(Last Updated on December 22, 2015 by Editor)
Yesterday, Georgias’ rural family members from Chivhu threatened to boycott his burial at the National Heroes Acre today accusing government officials of sidelining them.
The family members accused Home Affairs minister Ignatius Chombo of recognising the deceased’s “girlfriend” and co-ordinating funeral arrangements at her Rocky Lodge in Strathaven in Harare, snubbing Georgias’ official wife, Manana.
The disgruntled relatives and Manana were gathered at the hero’s Highlands home yesterday.
Born Aguy Zvavahera Ushe in Chivhu 80 years ago, Georgias died last Friday after heart and kidney complications and was declared a national hero.
“We feel cheated. We are aware that our President [Robert Mugabe] is on record recognising our cultural values, but now we are shocked that government officials are recognising a girlfriend,” Georgias’ brother, Herbert Ushe told NewsDay.
Herbert said he grew up with Georgias in Unyetu-Mutomba Village before his enterprising sibling made the great trek to Harare and assumed a new identity.
“We grew up in Chikomba like all other African families of that time, but Aguy came to Harare and decided to change his name, maybe for economic reasons. We had no problems with that because it helped him. He identified with the coloured community, but everybody knows that he is black and a Shona from Chikomba of the Mhofu totem,” he revealed.
“He is of the Mutekedza chieftainship. How then can a man like that be said not to have rural roots. We will not set foot at the national shrine. Our plea is for government to recognise our rightful place in all this as Georgias’ family members.
“We need our traditions followed like all people of his clan. As a family, we have sought audience even with the permanent secretary of Home Affairs, Melusi Matshiya, but nothing has come of it despite promises.”
Chombo, who is also Zanu PF secretary for administration, said the party and government had acted on the basis of information provided by the party’s Harare provincial leadership.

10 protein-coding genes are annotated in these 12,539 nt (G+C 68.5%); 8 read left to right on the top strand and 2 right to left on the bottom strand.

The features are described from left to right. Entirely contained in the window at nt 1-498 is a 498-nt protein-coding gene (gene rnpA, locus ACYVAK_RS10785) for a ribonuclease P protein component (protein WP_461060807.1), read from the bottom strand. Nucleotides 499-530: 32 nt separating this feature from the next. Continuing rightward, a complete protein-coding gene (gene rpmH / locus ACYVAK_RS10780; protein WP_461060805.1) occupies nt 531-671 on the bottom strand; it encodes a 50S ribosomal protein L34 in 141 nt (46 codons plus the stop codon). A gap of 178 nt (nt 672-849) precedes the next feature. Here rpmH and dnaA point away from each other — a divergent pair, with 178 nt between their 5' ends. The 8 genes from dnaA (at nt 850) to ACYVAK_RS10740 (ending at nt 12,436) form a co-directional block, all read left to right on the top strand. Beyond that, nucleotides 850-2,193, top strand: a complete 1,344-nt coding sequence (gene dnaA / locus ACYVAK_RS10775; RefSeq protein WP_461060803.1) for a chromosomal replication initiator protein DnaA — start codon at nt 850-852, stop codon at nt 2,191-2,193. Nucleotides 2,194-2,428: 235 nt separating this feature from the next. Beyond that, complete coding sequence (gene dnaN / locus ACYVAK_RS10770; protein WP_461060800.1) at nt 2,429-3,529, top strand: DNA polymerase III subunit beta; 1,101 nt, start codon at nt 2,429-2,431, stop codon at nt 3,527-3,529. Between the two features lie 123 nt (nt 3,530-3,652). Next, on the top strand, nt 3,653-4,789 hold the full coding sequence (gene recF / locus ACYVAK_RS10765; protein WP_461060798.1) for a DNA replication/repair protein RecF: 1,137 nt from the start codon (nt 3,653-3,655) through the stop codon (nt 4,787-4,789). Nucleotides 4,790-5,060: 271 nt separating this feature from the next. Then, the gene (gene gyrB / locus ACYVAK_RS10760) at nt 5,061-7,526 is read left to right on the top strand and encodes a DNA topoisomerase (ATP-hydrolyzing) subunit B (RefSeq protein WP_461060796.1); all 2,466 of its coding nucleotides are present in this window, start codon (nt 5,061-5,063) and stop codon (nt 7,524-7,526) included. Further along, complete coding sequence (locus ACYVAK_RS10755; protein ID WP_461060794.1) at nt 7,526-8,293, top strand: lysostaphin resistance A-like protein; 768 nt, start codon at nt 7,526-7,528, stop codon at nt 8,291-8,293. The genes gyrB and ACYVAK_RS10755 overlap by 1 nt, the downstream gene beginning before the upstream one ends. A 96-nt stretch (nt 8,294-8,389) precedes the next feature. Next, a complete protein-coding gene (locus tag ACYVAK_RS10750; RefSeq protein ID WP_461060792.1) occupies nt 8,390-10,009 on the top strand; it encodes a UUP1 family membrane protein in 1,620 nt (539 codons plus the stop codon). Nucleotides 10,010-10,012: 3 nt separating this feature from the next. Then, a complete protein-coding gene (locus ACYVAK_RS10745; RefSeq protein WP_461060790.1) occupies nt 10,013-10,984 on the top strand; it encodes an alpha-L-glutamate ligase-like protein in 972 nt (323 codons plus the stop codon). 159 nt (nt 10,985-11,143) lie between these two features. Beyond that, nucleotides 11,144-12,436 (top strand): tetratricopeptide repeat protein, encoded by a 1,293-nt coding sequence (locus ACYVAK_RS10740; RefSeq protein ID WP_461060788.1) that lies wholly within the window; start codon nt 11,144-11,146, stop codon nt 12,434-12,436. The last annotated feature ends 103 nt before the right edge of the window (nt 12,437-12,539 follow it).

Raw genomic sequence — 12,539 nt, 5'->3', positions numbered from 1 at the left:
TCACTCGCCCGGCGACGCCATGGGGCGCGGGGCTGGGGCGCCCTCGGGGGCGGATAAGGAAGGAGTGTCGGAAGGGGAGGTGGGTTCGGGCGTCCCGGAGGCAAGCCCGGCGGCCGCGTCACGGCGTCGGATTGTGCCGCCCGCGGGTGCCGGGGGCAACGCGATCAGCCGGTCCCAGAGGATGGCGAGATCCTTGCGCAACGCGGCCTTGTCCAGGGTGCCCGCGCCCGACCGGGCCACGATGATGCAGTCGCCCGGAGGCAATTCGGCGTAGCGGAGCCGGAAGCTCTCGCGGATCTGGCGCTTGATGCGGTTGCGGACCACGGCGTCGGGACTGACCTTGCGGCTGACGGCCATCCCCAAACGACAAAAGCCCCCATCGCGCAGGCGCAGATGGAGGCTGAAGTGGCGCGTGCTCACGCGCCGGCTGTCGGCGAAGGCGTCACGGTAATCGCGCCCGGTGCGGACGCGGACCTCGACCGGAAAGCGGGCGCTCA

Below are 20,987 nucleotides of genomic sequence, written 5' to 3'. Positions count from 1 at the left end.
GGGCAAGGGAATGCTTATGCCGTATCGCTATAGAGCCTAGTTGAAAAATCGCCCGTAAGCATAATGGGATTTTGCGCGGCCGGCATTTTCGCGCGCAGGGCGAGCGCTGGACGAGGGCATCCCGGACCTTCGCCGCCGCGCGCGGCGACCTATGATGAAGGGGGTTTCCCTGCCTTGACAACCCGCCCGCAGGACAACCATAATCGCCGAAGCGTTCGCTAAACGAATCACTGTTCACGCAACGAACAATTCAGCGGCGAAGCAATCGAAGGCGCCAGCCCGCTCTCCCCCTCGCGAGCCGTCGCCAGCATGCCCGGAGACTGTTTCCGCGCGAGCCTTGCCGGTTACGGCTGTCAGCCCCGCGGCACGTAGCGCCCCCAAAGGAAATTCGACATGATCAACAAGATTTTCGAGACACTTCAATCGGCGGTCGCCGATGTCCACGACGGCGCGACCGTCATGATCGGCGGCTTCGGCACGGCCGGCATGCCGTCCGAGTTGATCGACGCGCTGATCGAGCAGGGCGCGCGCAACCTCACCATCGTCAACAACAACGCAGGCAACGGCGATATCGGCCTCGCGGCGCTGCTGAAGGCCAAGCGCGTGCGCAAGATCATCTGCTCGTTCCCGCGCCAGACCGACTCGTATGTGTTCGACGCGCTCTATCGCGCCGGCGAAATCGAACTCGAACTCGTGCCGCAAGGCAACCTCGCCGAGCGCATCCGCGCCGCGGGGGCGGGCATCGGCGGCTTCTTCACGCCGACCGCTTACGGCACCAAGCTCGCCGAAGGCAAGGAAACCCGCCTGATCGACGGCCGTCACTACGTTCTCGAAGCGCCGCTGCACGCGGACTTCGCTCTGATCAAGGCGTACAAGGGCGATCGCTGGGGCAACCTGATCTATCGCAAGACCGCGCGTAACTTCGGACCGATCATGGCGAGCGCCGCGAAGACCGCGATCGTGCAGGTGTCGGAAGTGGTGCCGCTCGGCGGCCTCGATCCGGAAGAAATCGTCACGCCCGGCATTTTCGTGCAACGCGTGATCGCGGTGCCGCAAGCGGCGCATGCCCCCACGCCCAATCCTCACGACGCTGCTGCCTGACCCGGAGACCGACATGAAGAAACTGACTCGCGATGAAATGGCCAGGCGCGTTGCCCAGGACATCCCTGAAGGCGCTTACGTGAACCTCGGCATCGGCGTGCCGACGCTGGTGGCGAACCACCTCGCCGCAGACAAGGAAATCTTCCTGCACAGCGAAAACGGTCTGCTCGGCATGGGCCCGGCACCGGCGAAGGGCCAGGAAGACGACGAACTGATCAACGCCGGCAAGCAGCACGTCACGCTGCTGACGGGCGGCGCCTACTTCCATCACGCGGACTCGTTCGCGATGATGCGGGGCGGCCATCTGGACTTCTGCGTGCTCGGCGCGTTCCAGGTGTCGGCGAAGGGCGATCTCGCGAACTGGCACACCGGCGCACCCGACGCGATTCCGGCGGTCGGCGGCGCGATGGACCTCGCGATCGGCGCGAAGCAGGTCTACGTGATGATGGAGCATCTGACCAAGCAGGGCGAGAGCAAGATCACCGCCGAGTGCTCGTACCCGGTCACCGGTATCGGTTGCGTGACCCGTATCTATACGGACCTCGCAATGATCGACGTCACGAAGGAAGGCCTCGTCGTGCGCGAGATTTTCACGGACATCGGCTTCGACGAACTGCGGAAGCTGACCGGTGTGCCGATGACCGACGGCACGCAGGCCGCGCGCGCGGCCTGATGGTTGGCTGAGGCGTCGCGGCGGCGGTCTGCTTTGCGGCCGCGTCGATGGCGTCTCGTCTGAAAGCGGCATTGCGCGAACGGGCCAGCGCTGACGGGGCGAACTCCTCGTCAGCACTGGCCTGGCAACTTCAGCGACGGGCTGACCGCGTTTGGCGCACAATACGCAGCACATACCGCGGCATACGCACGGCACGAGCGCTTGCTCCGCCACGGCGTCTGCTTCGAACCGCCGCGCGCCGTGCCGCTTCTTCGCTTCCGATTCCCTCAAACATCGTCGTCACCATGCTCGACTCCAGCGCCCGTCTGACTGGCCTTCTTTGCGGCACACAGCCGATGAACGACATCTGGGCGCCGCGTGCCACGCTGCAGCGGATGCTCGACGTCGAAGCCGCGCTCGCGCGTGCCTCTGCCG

“I am not really aware of those things [family feud], but as a party and government, we acted on information provided to us by the Harare Metropolitan province. They requested he be declared a national hero and the curriculum vitae we received and circulated was accepted as reflective of his personal profile and contribution to the party and country,” he said.
Asked if he had been approached, Chombo retorted; “To do what? We received official communication through the party channels and acted on it. There is nothing more we can do. Maybe those in Harare province have a better idea.”
According to Carlton Ushe, one of Georgias’ nephews, the late former Economic Development deputy minister sired five children with an unnamed Gweru woman of Indian origin before marrying Manana in 1977.
He was to later “hook-up with a mistress Jane with whom he had another five children but she already had six children from a previous marriage,” Carlton claimed.
A grief stricken Manana refused to say much.
“I married him in 1977 under the old Chapter 37 (now Chapter 5:11) and we had no children. I am not in a position to say anything more,” she said.
Georgias is not new to controversy. In September 2014, he sued the European Union (EU) for €6 million damages for imposing sanctions on himself and the Zanu PF leadership but his application was dismissed by the EU General Court. This followed his deportation from the United Kingdom in 2007 after he was placed on the EU sanctions list.
In September this year, he was in the news again when he lost a local court case where he was seeking to defend his company Trinity Engineering’s property from being bonded over his son Russel Karimazondo’s $686 172 debt with Telecel Zimbabwe.
Georgias was accusing Karimazondo of forging his signature on a power of attorney, which he allegedly submitted to register a mortgage bond and secured a $500 000 credit from Telecel Zimbabwe.
But High Court judge Justice Nicholas Mathonsi dismissed his appeal and ruled in Telecel’s favour.